Posts over on The H Word, from the last little while. Comments on all of these are now closed, but please feel free to continue any of the conversations in the comments here – particularly on reading about science, discussed in the last post listed here. On that theme, see also Georgina Voss’s post asking for suggestions of fictional works that help explore the politics of science and technology.
A new book on a Georgian Astronomer Royal reveals that there was a great deal more to Nevil Maskelyne than being clockmaker John Harrison’s bête noire.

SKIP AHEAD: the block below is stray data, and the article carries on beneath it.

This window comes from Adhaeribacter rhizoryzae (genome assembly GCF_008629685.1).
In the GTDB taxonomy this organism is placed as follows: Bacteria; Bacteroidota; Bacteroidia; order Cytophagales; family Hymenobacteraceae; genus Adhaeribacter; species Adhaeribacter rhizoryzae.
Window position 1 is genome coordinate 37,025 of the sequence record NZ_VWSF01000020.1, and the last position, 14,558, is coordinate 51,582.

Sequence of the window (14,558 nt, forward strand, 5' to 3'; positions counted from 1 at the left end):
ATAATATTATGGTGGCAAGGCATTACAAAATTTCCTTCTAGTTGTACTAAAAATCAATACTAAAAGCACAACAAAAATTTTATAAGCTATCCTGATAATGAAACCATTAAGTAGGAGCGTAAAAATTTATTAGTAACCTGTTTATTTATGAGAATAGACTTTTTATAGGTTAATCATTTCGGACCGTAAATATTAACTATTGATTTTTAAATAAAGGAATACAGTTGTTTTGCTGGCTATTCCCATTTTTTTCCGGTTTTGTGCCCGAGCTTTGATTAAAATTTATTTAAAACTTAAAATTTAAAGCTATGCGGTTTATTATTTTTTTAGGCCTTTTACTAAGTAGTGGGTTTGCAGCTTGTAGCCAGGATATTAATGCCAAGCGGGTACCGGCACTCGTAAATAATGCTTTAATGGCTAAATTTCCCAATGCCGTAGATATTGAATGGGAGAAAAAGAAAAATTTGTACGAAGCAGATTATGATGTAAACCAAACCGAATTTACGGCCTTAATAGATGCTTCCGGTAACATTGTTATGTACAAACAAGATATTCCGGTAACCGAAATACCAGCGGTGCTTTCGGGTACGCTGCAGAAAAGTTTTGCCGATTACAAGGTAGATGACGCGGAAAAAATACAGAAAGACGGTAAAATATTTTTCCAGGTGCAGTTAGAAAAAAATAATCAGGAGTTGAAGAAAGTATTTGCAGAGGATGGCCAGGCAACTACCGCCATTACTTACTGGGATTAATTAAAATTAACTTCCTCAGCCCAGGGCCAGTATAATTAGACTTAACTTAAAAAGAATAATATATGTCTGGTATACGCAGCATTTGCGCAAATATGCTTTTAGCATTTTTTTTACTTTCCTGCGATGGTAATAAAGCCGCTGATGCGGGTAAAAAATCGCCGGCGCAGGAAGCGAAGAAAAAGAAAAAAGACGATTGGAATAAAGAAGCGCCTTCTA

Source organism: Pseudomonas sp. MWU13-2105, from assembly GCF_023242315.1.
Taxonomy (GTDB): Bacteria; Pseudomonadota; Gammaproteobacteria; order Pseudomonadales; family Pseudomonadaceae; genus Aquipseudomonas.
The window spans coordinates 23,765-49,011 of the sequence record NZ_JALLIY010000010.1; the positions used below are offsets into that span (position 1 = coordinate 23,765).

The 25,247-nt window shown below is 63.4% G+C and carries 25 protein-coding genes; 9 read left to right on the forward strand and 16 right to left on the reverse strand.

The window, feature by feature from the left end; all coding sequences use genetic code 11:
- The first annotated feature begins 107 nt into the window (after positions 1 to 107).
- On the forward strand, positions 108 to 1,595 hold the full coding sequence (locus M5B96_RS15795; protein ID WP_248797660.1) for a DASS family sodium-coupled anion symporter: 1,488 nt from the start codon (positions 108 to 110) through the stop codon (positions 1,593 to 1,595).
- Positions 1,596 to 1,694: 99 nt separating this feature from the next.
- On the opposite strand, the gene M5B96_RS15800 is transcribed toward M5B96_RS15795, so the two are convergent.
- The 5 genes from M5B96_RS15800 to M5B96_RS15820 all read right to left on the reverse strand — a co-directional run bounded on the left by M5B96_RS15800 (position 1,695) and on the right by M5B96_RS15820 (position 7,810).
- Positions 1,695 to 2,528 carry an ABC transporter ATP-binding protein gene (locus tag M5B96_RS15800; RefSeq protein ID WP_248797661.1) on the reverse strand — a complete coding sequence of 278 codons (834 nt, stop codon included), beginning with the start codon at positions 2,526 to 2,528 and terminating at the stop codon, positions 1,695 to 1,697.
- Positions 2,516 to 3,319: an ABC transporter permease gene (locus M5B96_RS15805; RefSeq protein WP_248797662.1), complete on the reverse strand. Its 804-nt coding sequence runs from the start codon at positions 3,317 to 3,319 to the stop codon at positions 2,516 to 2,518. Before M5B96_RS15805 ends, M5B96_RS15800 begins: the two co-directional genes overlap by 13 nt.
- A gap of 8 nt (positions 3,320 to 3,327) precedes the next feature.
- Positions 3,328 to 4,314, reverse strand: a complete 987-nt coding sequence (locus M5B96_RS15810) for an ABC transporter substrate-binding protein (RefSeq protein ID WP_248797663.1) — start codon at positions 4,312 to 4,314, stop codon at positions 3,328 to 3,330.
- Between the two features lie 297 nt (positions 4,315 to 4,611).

180 years ago newspaper readers were thrilled by a story about plants, animals and flying men on the Moon. Why were people convinced, was it a hoax, and why was it written? Was it a satire that went wrong?
One of the few women to gain presence in 19th-century science, her book, containing cyanotypes of botanical specimens, was the first to contain photographic images.
The Snowden MacBook, destroyed in the basement of the Guardian, is on display at the V&A. I asked some experts for their opinion of this unusual and provocative display of technology.
What books do you think people should read to understand science – not just its content, but also its history and place in society?